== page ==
Nick said Pray found the location that perfectly fit their plans.
“We wanted something on this side of town,” Andrea said.
“The family area is here,” Nick said.”The other center is on the other side of town, so it’s nice to have the balance there for people to have two different options, not right in the same place to take their kids too.”
A labor of love
“After we had kids, we thought it would be so nice if they could be around their grandparents all the time and it just worked out perfectly that we are from the area and can be by both families why wouldn’t we want to come back,” Andrea said. “We want to give our kids the same upbringing that we had.”
Andrea grew up in Victoria and Nick was raised on a farm near Cedar Bluff, later attending Thomas More Prep-Marion, 1701 Hall St.
The academy not only allows the Felders to be closer to their extended family, but they also hope it will be a boon for the area and hope to partner with other business in the area in the future to provide child care to as an employee benefit.
“We are all in on this project,” Andrea said. “This is important to us, just from a personal standpoint, to provide care for people that need it because it is hard to find good quality care, so it’s become our personal mission to do as much as we can.”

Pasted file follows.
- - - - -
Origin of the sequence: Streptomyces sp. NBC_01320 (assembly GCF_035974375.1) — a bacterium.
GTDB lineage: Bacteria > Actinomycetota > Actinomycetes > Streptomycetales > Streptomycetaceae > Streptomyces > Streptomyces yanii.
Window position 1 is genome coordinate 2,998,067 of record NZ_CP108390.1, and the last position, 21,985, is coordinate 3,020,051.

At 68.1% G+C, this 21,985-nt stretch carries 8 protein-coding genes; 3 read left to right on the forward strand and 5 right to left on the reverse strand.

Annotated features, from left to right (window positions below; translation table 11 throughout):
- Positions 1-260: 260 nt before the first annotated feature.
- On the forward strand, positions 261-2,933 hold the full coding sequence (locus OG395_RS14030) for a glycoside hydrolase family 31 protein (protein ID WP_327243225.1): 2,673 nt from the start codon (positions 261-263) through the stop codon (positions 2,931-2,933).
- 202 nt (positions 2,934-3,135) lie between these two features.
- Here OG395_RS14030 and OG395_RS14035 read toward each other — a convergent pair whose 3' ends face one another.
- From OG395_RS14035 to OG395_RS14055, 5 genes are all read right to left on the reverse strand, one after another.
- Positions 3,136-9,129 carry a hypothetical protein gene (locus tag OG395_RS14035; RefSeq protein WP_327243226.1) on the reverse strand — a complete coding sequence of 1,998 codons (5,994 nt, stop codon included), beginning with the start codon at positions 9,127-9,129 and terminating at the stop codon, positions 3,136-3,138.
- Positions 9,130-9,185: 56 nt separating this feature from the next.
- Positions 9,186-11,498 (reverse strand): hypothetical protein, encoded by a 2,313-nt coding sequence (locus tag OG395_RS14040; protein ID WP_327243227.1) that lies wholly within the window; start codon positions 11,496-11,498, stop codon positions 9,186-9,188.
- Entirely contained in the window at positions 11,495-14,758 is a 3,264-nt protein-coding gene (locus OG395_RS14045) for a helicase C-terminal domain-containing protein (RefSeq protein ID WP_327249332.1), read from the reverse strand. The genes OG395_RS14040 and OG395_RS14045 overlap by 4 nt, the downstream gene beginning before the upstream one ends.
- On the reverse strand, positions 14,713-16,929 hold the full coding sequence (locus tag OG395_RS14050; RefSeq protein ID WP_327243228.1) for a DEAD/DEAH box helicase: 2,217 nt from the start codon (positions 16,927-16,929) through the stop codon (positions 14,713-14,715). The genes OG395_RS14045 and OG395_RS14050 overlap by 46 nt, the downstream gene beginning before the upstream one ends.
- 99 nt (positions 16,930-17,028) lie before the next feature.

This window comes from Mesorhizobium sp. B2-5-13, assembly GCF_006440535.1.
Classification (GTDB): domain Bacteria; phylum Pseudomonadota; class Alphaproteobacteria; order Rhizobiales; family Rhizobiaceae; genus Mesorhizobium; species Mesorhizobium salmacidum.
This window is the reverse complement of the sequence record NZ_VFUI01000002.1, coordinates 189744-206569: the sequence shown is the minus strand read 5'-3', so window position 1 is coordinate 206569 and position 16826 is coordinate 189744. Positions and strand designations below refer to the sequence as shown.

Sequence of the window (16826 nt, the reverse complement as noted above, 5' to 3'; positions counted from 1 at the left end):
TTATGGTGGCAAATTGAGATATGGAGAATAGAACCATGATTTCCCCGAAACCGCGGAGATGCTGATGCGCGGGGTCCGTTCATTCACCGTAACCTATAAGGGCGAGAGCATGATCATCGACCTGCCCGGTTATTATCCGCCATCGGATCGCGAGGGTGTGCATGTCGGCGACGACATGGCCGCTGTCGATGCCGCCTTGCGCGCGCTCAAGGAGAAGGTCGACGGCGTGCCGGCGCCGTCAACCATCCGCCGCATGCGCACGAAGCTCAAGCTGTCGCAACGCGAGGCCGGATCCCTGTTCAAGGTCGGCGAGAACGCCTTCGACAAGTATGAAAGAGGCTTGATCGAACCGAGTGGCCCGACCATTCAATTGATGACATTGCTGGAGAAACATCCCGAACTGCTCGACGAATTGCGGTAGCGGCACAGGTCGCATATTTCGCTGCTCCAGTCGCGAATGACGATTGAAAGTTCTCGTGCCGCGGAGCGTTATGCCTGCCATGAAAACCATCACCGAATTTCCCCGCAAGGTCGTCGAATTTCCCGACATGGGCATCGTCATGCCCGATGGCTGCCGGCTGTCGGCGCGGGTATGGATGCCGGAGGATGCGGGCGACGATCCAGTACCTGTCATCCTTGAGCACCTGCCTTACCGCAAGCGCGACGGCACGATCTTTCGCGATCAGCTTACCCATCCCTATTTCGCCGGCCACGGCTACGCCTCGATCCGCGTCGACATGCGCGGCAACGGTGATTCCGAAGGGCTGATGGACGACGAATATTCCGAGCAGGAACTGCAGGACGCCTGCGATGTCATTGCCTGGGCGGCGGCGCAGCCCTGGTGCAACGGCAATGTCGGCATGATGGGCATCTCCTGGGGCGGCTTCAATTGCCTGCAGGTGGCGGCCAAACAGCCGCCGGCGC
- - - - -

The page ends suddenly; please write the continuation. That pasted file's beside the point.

In Topeka, both Nick and Andrea worked for Blue Cross, and while Andrea is still in her position, Nick is working in the Topeka daycare their children go to in order to fulfill a six-month experience requirement by the state to open their center.
“I used to take them to daycare and drop them off and go back to my job, now I just stay there,” Nick said.
“I didn’t know what to expect starting out, but it has definitely solidified the decision for me,” he said. “It’s made me more passionate about it.”